It didn’t take long for the Midwest’s legislators, and farmers, to jump at one of the new opportunities provided in the 2018 federal farm bill — the legalization and cultivation of industrial hemp. According to a CSG Midwest survey of state departments of agriculture, more than 70,000 acres of land were licensed in 2019 for hemp production across eight of the region’s 11 states.
The three states without any licensed hemp growers in 2019 were South Dakota, where the governor has vetoed legislation to allow production, and Iowa and Ohio, which have been awaiting U.S. Department of Agriculture approval of their regulatory plans. (Ohio’s plan was approved in early 2020.)
Most U.S. states (including all in the Midwest except South Dakota) now have laws in place allowing for legal hemp production, for research and/or commercial purposes. Despite these major policy changes, though, questions remain about how hemp will be regulated and where farmers will find markets for this crop.
It’s a word and a power of the legislative branch most commonly associated these days with removing a U.S. president from office. But “impeachment” not only appears in nearly all of the nation’s state constitutions, its inclusion in them — as a check against overreach or abuses of power by state-level executive and judicial branches — predated the writing of the U.S. Constitution.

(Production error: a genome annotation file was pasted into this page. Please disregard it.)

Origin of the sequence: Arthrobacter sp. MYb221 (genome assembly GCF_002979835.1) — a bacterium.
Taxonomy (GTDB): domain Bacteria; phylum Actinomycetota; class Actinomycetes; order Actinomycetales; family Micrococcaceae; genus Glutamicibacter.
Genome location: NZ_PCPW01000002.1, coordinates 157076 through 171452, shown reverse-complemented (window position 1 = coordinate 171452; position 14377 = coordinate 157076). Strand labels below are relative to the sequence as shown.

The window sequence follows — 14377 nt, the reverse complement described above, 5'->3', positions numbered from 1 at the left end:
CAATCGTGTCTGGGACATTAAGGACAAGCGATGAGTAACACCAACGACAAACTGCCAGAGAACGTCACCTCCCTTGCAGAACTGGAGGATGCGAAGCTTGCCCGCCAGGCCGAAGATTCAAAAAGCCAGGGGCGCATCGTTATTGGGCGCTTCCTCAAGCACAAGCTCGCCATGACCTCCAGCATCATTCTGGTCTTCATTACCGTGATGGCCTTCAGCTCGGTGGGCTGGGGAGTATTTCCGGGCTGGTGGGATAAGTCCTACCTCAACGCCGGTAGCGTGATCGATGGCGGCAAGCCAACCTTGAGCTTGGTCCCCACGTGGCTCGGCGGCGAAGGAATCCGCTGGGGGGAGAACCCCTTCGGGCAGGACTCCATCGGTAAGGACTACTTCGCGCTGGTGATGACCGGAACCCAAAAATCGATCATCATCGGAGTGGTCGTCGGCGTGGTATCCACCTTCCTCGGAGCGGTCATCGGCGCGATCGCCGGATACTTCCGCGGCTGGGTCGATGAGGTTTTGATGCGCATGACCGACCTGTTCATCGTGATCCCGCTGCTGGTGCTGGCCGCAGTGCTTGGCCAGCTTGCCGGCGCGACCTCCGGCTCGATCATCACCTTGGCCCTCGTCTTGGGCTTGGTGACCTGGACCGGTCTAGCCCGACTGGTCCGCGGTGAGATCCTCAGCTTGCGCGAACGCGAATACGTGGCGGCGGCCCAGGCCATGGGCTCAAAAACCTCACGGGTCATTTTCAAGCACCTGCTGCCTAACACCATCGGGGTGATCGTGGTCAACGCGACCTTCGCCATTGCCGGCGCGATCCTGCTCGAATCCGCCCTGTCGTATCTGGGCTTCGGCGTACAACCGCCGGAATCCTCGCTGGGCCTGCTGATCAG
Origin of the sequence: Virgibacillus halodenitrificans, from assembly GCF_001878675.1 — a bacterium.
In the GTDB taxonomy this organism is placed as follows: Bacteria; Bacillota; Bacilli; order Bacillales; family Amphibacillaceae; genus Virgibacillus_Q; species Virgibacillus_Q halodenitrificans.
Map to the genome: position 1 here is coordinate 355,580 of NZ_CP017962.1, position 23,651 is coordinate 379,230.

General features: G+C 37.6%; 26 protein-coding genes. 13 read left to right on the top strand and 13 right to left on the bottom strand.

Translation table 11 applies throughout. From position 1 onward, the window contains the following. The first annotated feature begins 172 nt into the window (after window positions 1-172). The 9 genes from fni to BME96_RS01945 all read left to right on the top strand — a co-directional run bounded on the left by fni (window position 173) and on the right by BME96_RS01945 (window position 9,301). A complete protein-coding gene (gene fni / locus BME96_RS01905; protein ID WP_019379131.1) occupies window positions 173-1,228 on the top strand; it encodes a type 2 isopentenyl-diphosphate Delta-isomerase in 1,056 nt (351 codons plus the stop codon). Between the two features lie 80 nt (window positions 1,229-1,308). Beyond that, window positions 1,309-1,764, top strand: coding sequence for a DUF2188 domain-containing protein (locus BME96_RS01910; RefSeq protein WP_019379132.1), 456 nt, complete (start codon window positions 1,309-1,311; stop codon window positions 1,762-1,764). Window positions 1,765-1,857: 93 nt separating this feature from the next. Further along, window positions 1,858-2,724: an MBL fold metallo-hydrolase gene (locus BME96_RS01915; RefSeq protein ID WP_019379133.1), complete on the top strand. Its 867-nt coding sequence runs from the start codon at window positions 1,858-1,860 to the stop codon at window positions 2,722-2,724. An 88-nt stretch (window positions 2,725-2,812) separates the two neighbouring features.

“Ten of the 12 state constitutions at the time already had impeachment language in them,” notes Frank Bowman, a professor at the University of Missouri School of Law.
The reason: The drafters of those state constitutions were well-versed in English history, and aware of how and why Parliament used the threat of removing a monarch’s ministers from office as a way to curb abuses of power.
Recognizing the increasingly important role that state and local officials play in international relations, some U.S. lawmakers say it’s time to boost federal support for these activities. Their idea: Create a new Office of Subnational Diplomacy within the U.S. State Department.